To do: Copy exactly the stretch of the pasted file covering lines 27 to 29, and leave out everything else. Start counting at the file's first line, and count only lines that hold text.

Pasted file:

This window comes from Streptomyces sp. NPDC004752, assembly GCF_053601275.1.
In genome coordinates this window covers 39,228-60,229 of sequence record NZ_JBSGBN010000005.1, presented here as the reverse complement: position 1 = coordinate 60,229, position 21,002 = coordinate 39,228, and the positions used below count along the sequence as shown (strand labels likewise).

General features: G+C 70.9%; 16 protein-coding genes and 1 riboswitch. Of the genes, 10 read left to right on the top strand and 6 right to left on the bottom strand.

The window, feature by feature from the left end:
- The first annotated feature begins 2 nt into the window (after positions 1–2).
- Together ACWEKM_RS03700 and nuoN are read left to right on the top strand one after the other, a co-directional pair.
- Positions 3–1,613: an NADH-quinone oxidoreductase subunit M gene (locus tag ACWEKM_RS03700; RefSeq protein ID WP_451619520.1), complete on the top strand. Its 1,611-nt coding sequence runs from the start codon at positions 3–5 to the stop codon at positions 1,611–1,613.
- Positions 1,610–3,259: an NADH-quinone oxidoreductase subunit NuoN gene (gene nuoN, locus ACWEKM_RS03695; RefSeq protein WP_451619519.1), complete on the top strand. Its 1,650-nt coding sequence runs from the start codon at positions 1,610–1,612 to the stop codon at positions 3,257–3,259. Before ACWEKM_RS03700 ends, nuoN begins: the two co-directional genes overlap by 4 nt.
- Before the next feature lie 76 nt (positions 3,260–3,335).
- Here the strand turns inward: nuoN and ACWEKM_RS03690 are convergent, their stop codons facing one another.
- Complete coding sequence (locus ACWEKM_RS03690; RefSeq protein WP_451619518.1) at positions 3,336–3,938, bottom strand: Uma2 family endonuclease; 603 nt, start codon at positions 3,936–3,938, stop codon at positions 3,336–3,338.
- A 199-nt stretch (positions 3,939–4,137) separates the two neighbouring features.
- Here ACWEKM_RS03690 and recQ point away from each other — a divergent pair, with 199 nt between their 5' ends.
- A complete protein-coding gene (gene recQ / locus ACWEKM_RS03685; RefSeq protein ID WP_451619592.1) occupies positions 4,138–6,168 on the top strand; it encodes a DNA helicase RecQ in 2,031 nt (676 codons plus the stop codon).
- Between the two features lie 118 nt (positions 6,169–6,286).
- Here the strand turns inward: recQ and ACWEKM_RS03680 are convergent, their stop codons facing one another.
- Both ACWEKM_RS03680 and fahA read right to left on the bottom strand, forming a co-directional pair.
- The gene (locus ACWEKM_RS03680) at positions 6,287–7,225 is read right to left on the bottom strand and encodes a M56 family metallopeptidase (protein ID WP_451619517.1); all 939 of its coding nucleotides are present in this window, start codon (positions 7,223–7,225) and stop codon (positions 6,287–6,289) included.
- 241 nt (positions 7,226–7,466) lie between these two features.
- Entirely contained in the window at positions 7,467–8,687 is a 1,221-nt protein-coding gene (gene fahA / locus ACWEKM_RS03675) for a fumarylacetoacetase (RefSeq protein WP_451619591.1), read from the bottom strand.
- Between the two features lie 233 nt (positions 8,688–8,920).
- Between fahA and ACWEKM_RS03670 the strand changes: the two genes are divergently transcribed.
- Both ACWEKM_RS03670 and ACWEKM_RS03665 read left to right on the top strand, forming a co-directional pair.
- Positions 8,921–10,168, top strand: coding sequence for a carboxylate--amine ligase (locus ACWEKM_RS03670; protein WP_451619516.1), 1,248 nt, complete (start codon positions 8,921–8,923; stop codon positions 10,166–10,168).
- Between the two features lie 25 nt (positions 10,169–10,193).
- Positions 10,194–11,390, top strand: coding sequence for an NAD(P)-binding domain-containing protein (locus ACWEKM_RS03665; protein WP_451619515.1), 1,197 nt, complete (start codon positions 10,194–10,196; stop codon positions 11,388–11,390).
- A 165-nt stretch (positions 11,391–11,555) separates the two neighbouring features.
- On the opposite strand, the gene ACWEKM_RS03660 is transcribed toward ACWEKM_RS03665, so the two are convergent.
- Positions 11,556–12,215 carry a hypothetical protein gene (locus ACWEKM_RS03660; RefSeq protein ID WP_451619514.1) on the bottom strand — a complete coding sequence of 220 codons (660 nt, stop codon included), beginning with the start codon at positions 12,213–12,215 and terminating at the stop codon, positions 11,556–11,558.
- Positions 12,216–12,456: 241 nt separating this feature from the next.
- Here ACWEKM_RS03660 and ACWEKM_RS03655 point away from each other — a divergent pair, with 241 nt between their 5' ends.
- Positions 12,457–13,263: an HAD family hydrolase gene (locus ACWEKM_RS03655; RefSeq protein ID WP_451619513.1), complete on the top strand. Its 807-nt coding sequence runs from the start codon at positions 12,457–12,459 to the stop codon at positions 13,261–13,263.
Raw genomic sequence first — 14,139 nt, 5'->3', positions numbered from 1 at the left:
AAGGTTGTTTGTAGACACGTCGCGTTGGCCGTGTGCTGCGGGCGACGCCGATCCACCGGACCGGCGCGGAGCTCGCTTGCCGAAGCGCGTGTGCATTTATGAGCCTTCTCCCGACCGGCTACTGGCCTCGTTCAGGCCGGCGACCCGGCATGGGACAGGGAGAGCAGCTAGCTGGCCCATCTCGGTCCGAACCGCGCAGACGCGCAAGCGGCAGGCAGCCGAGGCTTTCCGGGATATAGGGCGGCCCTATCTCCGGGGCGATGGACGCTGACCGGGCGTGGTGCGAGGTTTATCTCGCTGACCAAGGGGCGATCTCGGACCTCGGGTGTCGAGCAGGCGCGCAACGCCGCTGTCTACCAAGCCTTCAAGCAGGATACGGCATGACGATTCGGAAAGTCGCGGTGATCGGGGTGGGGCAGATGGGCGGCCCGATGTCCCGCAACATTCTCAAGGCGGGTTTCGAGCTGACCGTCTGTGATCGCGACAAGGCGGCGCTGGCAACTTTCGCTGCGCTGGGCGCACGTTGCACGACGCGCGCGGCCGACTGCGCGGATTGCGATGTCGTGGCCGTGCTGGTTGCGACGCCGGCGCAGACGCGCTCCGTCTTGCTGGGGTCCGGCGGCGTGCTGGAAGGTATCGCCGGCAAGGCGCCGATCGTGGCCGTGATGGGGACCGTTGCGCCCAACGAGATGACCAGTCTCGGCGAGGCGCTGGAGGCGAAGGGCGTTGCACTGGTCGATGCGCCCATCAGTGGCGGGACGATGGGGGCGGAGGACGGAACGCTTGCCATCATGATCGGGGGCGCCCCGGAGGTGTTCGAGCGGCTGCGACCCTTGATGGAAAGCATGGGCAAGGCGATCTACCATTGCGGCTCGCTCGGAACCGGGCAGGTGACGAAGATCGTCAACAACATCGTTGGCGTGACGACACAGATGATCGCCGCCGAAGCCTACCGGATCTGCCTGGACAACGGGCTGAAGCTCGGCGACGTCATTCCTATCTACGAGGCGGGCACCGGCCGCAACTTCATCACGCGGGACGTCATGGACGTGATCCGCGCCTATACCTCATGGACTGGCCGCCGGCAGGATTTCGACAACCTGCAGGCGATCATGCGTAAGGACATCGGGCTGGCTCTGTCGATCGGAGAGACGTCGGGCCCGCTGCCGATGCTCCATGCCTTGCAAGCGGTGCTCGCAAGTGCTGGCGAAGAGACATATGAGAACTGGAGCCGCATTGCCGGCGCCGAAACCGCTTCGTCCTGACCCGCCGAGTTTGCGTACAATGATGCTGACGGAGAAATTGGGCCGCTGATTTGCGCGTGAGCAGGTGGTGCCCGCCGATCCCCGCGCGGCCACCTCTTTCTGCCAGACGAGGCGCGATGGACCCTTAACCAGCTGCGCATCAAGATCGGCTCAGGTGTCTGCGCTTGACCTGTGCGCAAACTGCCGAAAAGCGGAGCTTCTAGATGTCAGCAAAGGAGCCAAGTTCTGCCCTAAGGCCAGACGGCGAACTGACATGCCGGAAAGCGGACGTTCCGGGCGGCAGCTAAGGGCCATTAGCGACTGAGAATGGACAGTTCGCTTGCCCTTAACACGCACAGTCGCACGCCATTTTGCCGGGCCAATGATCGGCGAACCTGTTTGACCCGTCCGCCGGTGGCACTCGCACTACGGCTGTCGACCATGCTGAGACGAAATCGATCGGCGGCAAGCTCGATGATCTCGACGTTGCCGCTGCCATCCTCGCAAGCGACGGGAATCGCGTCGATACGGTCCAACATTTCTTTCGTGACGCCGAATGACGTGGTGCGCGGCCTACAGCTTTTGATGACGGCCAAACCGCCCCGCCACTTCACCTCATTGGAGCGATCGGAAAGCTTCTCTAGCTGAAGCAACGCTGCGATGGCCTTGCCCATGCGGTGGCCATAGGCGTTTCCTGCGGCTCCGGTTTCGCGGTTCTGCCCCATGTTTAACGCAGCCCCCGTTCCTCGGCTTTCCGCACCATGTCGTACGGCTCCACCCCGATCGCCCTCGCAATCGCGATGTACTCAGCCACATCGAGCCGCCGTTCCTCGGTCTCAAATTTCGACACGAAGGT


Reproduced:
- A 165-nt stretch (positions 11,391–11,555) separates the two neighbouring features.
- On the opposite strand, the gene ACWEKM_RS03660 is transcribed toward ACWEKM_RS03665, so the two are convergent.
- Positions 11,556–12,215 carry a hypothetical protein gene (locus ACWEKM_RS03660; RefSeq protein ID WP_451619514.1) on the bottom strand — a complete coding sequence of 220 codons (660 nt, stop codon included), beginning with the start codon at positions 12,213–12,215 and terminating at the stop codon, positions 11,556–11,558.